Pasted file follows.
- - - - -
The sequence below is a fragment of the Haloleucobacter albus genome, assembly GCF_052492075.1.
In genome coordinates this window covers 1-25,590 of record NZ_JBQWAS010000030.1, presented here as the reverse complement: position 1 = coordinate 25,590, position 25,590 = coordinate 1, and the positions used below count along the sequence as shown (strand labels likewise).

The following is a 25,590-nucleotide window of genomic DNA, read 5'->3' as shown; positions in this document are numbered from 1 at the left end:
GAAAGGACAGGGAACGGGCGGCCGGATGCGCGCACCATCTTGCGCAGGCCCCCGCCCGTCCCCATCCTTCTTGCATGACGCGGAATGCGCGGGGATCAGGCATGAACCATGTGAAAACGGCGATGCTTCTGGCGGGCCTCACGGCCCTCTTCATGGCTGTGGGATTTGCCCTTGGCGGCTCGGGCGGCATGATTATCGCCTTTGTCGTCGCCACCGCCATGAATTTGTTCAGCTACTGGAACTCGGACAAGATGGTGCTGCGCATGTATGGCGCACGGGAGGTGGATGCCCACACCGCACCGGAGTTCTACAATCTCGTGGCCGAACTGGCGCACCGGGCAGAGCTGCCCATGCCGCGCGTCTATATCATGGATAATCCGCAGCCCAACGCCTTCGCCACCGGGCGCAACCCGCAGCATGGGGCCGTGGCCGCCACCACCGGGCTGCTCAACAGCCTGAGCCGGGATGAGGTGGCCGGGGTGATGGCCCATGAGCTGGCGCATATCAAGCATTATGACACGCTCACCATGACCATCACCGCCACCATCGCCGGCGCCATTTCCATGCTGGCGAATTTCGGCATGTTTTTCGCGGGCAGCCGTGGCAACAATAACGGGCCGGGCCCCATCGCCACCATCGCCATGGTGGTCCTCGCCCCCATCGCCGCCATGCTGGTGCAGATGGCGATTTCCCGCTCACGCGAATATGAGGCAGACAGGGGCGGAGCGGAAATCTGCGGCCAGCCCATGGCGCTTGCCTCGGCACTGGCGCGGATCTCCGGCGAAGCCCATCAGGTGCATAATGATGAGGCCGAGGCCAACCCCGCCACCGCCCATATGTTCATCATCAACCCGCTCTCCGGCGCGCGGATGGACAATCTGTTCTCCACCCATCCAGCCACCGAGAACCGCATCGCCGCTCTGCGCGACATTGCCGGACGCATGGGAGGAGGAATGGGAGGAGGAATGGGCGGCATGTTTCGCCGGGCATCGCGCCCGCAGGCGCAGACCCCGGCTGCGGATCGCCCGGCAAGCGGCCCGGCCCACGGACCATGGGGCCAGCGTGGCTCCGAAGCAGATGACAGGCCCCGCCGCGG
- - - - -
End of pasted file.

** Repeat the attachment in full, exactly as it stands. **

The sequence below is a fragment of the Haloleucobacter albus genome, assembly GCF_052492075.1.
In genome coordinates this window covers 1-25,590 of record NZ_JBQWAS010000030.1, presented here as the reverse complement: position 1 = coordinate 25,590, position 25,590 = coordinate 1, and the positions used below count along the sequence as shown (strand labels likewise).

The following is a 25,590-nucleotide window of genomic DNA, read 5'->3' as shown; positions in this document are numbered from 1 at the left end:
GAAAGGACAGGGAACGGGCGGCCGGATGCGCGCACCATCTTGCGCAGGCCCCCGCCCGTCCCCATCCTTCTTGCATGACGCGGAATGCGCGGGGATCAGGCATGAACCATGTGAAAACGGCGATGCTTCTGGCGGGCCTCACGGCCCTCTTCATGGCTGTGGGATTTGCCCTTGGCGGCTCGGGCGGCATGATTATCGCCTTTGTCGTCGCCACCGCCATGAATTTGTTCAGCTACTGGAACTCGGACAAGATGGTGCTGCGCATGTATGGCGCACGGGAGGTGGATGCCCACACCGCACCGGAGTTCTACAATCTCGTGGCCGAACTGGCGCACCGGGCAGAGCTGCCCATGCCGCGCGTCTATATCATGGATAATCCGCAGCCCAACGCCTTCGCCACCGGGCGCAACCCGCAGCATGGGGCCGTGGCCGCCACCACCGGGCTGCTCAACAGCCTGAGCCGGGATGAGGTGGCCGGGGTGATGGCCCATGAGCTGGCGCATATCAAGCATTATGACACGCTCACCATGACCATCACCGCCACCATCGCCGGCGCCATTTCCATGCTGGCGAATTTCGGCATGTTTTTCGCGGGCAGCCGTGGCAACAATAACGGGCCGGGCCCCATCGCCACCATCGCCATGGTGGTCCTCGCCCCCATCGCCGCCATGCTGGTGCAGATGGCGATTTCCCGCTCACGCGAATATGAGGCAGACAGGGGCGGAGCGGAAATCTGCGGCCAGCCCATGGCGCTTGCCTCGGCACTGGCGCGGATCTCCGGCGAAGCCCATCAGGTGCATAATGATGAGGCCGAGGCCAACCCCGCCACCGCCCATATGTTCATCATCAACCCGCTCTCCGGCGCGCGGATGGACAATCTGTTCTCCACCCATCCAGCCACCGAGAACCGCATCGCCGCTCTGCGCGACATTGCCGGACGCATGGGAGGAGGAATGGGAGGAGGAATGGGCGGCATGTTTCGCCGGGCATCGCGCCCGCAGGCGCAGACCCCGGCTGCGGATCGCCCGGCAAGCGGCCCGGCCCACGGACCATGGGGCCAGCGTGGCTCCGAAGCAGATGACAGGCCCCGCCGCGG